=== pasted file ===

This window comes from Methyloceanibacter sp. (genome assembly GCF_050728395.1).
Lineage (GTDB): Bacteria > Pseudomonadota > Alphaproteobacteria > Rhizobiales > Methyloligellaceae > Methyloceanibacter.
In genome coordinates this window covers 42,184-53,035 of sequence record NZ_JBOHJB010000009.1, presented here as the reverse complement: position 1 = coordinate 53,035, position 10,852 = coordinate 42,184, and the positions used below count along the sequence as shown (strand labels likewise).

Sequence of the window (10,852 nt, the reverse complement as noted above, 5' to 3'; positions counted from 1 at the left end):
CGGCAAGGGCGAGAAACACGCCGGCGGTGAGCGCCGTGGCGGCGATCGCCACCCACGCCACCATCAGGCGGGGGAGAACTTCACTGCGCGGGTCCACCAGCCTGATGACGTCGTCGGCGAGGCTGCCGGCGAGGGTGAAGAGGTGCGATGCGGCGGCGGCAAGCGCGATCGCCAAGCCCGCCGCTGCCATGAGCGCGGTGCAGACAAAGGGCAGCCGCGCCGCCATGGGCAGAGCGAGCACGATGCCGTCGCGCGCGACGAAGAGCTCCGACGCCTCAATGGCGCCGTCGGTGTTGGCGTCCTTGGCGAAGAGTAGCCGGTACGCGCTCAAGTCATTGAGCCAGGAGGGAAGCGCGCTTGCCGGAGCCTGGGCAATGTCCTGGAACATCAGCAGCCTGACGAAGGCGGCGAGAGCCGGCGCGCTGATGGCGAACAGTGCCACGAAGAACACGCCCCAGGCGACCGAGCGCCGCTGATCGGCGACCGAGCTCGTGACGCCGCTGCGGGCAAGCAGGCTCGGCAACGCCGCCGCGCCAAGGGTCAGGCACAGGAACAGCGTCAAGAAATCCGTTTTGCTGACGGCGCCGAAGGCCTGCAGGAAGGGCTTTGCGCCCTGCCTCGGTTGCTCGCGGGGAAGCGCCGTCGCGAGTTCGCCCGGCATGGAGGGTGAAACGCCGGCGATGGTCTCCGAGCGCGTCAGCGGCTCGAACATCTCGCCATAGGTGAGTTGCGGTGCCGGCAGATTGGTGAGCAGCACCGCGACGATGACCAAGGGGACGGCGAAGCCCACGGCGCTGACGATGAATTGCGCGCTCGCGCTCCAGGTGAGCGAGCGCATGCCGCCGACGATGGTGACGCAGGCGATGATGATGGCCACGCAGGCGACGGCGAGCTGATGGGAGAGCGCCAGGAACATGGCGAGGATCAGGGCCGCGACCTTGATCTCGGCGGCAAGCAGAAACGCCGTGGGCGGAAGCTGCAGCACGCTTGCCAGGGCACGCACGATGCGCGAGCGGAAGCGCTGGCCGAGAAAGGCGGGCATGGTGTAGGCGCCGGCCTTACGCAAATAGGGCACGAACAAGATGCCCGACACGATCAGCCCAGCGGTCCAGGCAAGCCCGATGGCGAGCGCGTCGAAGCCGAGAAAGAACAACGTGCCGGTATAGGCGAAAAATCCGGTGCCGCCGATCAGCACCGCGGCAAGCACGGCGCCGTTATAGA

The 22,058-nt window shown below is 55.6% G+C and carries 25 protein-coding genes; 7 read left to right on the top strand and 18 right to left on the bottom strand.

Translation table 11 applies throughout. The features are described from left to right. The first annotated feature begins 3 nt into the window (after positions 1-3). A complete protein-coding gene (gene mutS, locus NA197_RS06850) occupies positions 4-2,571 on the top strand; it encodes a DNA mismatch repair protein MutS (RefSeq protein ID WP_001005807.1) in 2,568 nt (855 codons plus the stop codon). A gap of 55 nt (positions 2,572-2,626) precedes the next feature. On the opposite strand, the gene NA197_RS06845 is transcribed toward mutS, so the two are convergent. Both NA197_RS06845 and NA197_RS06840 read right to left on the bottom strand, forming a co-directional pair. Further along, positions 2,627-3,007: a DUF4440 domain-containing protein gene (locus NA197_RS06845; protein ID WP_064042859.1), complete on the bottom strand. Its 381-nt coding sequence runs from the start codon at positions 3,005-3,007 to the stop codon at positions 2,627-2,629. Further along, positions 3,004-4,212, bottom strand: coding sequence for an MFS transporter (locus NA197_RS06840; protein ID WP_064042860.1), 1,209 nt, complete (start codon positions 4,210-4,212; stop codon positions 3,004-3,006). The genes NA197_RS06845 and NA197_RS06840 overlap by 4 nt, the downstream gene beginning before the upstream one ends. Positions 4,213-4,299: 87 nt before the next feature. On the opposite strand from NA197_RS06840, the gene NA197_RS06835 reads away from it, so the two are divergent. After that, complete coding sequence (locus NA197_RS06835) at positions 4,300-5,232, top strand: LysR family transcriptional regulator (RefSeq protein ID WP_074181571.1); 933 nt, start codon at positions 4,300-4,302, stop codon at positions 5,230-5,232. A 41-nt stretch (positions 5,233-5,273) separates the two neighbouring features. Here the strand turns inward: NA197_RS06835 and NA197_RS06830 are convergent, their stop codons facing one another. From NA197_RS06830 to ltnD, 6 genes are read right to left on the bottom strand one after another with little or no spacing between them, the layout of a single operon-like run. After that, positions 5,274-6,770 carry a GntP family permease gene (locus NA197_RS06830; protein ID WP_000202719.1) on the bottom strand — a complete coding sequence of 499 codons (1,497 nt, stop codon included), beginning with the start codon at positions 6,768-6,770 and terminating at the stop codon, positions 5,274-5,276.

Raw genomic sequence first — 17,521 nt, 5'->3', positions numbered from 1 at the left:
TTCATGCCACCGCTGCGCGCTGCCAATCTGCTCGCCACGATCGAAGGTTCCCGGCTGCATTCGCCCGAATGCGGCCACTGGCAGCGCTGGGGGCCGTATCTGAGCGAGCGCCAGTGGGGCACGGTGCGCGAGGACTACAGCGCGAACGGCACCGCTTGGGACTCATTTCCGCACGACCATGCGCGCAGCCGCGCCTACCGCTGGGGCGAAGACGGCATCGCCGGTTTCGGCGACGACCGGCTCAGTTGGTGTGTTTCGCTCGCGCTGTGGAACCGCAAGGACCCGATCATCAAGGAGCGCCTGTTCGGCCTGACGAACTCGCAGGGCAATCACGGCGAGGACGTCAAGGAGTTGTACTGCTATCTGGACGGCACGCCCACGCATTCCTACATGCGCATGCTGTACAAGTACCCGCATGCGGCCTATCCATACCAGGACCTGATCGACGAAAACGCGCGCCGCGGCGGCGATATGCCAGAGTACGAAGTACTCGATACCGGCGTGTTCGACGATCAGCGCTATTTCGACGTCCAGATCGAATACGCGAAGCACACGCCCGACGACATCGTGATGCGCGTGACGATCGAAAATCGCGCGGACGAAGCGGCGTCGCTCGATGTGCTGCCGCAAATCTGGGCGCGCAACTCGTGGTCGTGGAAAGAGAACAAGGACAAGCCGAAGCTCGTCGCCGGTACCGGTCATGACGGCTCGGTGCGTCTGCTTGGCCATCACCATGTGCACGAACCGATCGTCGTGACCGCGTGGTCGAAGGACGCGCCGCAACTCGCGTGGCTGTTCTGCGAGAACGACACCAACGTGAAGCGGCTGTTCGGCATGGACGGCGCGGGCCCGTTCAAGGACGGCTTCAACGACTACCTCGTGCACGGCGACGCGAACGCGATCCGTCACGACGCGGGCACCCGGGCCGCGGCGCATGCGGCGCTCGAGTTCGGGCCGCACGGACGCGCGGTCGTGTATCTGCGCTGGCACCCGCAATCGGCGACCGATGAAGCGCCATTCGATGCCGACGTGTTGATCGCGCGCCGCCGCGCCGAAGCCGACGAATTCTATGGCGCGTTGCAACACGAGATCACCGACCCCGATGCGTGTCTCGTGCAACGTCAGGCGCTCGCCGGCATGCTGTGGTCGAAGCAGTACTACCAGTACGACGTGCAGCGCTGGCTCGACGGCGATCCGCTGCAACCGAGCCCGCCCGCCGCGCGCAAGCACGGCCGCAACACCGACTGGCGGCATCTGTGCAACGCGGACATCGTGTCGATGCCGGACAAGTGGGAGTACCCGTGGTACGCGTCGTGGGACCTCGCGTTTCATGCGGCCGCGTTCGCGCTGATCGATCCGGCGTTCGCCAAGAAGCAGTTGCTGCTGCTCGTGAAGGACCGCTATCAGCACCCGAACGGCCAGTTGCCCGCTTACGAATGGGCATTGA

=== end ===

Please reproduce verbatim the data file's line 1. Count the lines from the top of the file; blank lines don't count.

This window comes from Methyloceanibacter sp. (genome assembly GCF_050728395.1).